Carriers don’t want to be stranded in a city with no way out for days at a time. Every day the truck sits empty is money lost. Carriers will want to work with you if you promise a quick turnaround. Drivers want to get on to their next destination or on their way home back to their families.

The logistics industry can be called the lifeblood of U.S. commerce. The human body transports oxygen and nutrients throughout the body using the blood. Just like businesses send goods throughout America using freight carriers. The brain regulates and keeps the circulatory system running smoothly. Similarly, freight brokers help organize shipments and carriers.

Remember the Other Transportation Methods

Truckload motor carrier services are a common arena for freight brokers. But there are other shipping methods out there. Some parts of the country are well served by air freight and rail.

If you keep these other shipping options in mind, you may be able to find a carrier faster. You’ll also develop relationships with even more carriers.

Find Carriers Fast

Brokers must know how to coordinate the needs of shippers, consignees, and carriers. Because critical issues can come up at any time, freight brokers must be ready to respond quickly.

The logistics industry relies on freight brokers to ensure that shipping goes smoothly. Brokers need advanced tools to find carriers fast and coordinate delivery. Sign up for the ComFreight Logistics Marketplace for free. Find empty trucks and carriers now!

How to Finance a Trucking Business Expansion

Trucking Business Expansion

Without trucks, the American economy comes to a complete standstill. 3.6 million heavy-duty Class 8 trucks transport 10.5 billion tons of freight each year.

Are you the owner-operator of a trucking business? Read on to learn ways that you can finance your trucking business expansion. 

SBA Loans for Trucking Funding

Your local Small Business Administration (SBA) may be able to give you a very low interest rate to finance your trucking expansion.

SBA loans are generally long-term loans. You can borrow up to $5 million with a repayment term of up to 10 years for equipment.

If you want to buy several trucks, open a new location or buy a competitor, an SBA loan is a good place to start. 

Operating Lease

If you need access to new trucks, but can’t afford high monthly loan payments, an operating lease may be a good fit for you.

With an operating lease, you lease (or rent) a truck from a supplier. You don’t own the truck. At the end of the term, you give the truck back or pay fair market value to keep it.

The monthly lease payments are quite lower than many loan payments which makes this option good for business owners who need to keep costs down.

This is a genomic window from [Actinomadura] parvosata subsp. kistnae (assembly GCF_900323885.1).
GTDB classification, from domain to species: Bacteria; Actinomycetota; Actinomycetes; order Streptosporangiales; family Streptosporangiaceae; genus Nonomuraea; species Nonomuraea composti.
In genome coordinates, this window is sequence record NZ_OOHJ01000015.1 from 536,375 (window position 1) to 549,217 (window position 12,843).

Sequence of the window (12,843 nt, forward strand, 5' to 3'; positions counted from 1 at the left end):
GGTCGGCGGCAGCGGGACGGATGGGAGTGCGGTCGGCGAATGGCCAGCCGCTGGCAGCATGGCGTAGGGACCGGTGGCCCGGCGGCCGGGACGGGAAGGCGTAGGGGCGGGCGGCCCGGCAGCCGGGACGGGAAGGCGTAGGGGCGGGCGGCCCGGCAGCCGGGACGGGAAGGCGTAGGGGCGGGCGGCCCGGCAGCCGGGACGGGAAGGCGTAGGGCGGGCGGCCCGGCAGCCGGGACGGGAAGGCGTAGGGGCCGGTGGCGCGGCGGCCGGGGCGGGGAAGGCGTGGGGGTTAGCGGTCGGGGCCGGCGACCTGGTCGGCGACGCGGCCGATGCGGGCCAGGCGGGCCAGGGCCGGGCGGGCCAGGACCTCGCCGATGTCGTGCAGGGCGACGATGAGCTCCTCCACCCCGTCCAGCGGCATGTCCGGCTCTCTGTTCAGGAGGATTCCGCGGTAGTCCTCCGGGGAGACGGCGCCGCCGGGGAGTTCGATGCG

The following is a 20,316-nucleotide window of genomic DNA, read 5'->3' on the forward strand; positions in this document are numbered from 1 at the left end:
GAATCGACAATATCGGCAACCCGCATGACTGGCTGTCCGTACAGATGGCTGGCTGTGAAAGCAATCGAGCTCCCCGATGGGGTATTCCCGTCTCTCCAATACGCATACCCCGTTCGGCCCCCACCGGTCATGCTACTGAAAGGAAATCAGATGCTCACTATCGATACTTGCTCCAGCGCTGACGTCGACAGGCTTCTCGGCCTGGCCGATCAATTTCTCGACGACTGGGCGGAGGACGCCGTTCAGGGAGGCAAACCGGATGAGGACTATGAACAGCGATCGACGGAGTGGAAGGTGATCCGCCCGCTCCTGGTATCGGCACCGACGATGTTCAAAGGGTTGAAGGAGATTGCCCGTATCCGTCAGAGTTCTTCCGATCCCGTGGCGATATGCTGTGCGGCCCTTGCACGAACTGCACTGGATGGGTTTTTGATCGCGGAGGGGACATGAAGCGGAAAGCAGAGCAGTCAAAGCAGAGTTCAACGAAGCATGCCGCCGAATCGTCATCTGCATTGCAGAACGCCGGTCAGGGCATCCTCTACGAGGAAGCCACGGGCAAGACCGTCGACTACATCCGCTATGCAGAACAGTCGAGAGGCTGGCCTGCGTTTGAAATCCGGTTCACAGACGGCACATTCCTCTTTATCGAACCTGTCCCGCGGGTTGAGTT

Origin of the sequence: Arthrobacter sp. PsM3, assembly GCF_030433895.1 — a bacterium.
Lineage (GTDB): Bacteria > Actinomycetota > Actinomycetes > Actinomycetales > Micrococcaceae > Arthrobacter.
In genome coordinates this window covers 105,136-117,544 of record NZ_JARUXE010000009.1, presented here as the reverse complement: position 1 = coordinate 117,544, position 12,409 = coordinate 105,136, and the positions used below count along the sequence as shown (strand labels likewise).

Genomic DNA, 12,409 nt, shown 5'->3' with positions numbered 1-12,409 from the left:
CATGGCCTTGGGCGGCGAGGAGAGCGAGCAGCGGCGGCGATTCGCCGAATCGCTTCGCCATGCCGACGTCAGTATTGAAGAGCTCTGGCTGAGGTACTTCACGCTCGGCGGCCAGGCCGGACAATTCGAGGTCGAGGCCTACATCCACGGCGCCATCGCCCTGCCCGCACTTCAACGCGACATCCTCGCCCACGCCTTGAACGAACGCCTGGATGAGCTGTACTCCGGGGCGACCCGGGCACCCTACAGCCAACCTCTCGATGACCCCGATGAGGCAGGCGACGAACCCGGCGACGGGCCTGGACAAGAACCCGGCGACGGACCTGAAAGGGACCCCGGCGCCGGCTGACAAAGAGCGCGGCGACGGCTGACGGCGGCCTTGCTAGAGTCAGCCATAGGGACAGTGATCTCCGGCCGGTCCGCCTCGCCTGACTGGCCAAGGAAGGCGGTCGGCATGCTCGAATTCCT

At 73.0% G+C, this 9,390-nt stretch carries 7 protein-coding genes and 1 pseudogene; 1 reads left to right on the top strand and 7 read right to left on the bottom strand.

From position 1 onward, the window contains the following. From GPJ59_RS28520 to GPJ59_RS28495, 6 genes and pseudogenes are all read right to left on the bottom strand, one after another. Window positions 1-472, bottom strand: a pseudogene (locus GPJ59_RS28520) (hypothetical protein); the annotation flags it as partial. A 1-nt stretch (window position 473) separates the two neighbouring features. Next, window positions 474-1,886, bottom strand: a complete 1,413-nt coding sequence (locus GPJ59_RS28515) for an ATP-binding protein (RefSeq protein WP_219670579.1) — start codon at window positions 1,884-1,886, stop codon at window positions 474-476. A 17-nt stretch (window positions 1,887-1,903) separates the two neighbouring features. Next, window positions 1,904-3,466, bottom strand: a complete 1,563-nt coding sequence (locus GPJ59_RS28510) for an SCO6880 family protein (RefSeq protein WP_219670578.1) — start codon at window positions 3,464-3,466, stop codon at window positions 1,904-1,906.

Small Business Line of Credit 

Another option for commercial vehicle financing is a business line of credit. The good thing about lines of credit is that they are not a one-time loan.

A line of credit gives you access to a set amount of funding. As you pay it down, you can use the funds again. This way you can fund your company’s growth.

And, you only pay interest on the amount you use, not the full amount of the line of credit. Having a line of credit for an owner-operator trucking business gives you peace of mind because you have access to funds should you need them for unexpected costs.

You only need to apply once and then you always have that line of credit available for you to use as needed. Don’t forget that your business has various tax deductions that can help you save money come tax season. 

Equipment Financing 

When you want to replace trucks or acquire new ones to add to the road, equipment financing is a great option. Basically, you use your existing trucks or other equipment as collateral for the new loan.

Because the loan is secured (through your collateral), the lender can afford to give you a lower interest rate.

It is common for new and expanding trucking companies to choose this financing because it is a long-term option that comes with low interest rates. Typically, you can expect to pay between 6-9% interest.

Best of all, there’s no penalty to pay off the loan early. So if business is booming, go ahead and pay off the loan as soon as you can. 

Short-Term Trucking Business Loans

Short-term trucking business loans work best for companies that need to take on a new expense in order to grow their business. 

Let’s say you have a profitable new route available to you, you’ll need to fund the labor and other expenses for the job before your customer pays. This is when short-term loans are worthwhile.T

You can get approved for a short-term loan in one day, which makes it a great way to get funds quickly. 

Be careful though, the APR can be as high as 50%. Yet, if you repay the loan within the first year, the total cost is a pretty good deal.

If you plan to pay this loan back in full as soon as your customer pays you, it’s a great option for expanding your trucking enterprise.

Invoice Factoring

It’s important to understand that loans aren’t the only options for trucking funding.

One -outside-the-box option for you to consider is invoice factoring. This option lets you turn unpaid invoices into cash. 

You sell your unpaid invoices to a factoring company who pays you cash for the total amount minus a small percentage. This factoring company then deals with your customers to get paid.

Not only does this give you an influx of cash all at once, but it also frees you up from having to work on accounts receivable work. 

Plus, invoice factoring doesn’t impact your credit rating in any way. You can get your funds in just a few quick days from a factoring company.

Invoice factoring is not a loan. It’s just a smart way that you can get an influx of your cash without going into debt.

Working Capital Advances

Another trucking finance option is a working capital advance. This option is not a loan. It is a new source of funding for various types of business.

These advances give you funds upfront that you will then pay back over several months. The advance amount you qualify for depends on your company’s revenue.